Adrian Harland, animal director at Port Lympne, said: “Following our involvement in the Aspinall Foundation’s ground-breaking reintroduction projects in Africa, it is great to be able to continue our conservation efforts here in Europe,.”
The project aims to re-establish a bison population and increase biodiversity in the region. Sebastian Catanoiu, Vanatori Neamt director, said: “After an epic journey, the bison were loaded off the vehicle at Chitele. They were in perfect health, grazing fresh grass and hay from the very beginning.
“The bison will stay in the pre-release fenced area, which contains a meadow and forest vegetation, for at least one month, where they can acclimatise to local conditions.”
For more information visit www.aspinallfoundation.org/backtothewild
Read more: http://www.folkestoneherald.co.uk/Bison-settle-new-Romanian-home/story-21041570-detail/story.html#ixzz31GdGQ0Ym
Read more at http://www.folkestoneherald.co.uk/Bison-settle-new-Romanian-home/story-21041570-detail/story.html#bvF3VK4EbReuEobW.99
(Photo: Nico van Kappel/ Buiten-beeld/Minden Pictures/Corbis)
Europe Has Its Own Bison Species That Came Back From the Brink of Extinction
Bison were just reintroduced into a stretch of Romania where they haven’t been found for two centuries
By Rachel Nuwer
May 23, 2014
The disappearance of the bison is a foundational story of the American West. In the 1500s, up to 60 million buffalo roamed the U.S. When Europeans arrived in the 19th century, the bison’s numbers almost immediately plummeted, from disease and unsustainable levels of killing. By 1884, only around 300 bison were left in the entire country.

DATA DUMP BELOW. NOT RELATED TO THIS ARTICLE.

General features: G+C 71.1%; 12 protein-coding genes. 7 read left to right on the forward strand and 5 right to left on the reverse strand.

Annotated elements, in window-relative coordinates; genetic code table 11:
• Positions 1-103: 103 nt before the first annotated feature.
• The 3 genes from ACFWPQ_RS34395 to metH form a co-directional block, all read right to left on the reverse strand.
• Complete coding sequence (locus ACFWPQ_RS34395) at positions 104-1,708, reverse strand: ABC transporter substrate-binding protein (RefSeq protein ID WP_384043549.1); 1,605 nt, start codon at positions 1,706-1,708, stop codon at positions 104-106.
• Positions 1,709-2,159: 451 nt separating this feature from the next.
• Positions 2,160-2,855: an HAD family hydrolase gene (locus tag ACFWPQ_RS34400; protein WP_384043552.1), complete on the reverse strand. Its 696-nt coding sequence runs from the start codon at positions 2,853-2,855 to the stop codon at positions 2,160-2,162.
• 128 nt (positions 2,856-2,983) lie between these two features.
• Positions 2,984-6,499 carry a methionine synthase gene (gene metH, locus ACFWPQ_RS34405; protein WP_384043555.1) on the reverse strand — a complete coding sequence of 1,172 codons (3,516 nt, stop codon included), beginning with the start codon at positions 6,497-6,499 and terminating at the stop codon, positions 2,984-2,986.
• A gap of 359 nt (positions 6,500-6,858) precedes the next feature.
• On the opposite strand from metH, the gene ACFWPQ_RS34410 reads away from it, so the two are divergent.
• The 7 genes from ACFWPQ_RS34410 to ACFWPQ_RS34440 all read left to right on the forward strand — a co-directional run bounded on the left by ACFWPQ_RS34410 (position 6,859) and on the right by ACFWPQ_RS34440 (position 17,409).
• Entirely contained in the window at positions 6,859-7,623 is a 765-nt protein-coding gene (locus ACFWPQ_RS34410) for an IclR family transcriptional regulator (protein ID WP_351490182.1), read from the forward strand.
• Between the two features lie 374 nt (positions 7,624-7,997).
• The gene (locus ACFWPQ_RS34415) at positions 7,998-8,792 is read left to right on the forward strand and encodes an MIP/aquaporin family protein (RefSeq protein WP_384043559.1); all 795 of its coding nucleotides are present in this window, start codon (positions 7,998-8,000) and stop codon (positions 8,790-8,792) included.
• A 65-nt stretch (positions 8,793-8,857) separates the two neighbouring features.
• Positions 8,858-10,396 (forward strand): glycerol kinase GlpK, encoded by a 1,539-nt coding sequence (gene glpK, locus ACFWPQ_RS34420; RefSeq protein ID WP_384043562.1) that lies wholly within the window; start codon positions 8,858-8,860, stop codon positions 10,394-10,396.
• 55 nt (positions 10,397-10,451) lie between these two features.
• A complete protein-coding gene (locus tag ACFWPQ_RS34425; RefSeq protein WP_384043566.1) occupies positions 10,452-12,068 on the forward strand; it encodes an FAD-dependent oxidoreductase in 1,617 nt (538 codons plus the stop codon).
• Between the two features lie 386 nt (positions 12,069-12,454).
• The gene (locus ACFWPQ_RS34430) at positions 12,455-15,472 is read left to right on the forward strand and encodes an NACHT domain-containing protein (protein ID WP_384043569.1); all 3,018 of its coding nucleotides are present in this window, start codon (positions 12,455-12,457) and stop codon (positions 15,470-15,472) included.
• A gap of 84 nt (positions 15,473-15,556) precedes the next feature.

But people realized there might be some value in keeping bison around. Congress protected bison in Yellowstone National Park, and a few other private herds were established. The species slowly recovered (though it’s still listed as near threatened).
Europe, it turns out, has a very similar story.
This story features European bison, a distinct species. Those animals once ranged across all of lowland Europe, but began a steady march toward extinction as far back as the 8th century A.D., when they went extinct in what is today France. The European bison managed to hold out for a surprisingly long time, however. The last known wild individual was shot and killed in the Caucasus in 1927.
Just as in the case of the American bison, however, that was not the end for the European bison. As the Guardian reports, around 50 individuals remained in captivity, and zoo keepers continued to breed them over the years. Beginning in the 1950s, a handful of countries, including Poland, Slovakia, Ukraine, Romania, Belarus, Russia, Lithuania and Kyrgyzstan, became interested in reestablishing their historic bison populations, the Guardian continues.
Just this week, another 17 bison were released in Romania’s Carpathian mountains, where they have not been found for at least two centuries. In total, around 3,200 animals now live in the wild in Europe.
Read more: http://www.smithsonianmag.com/smart-news/europe-has-its-own-bison-species-came-back-brink-extinction-180951547/#irvHzILssa0KG7mi.99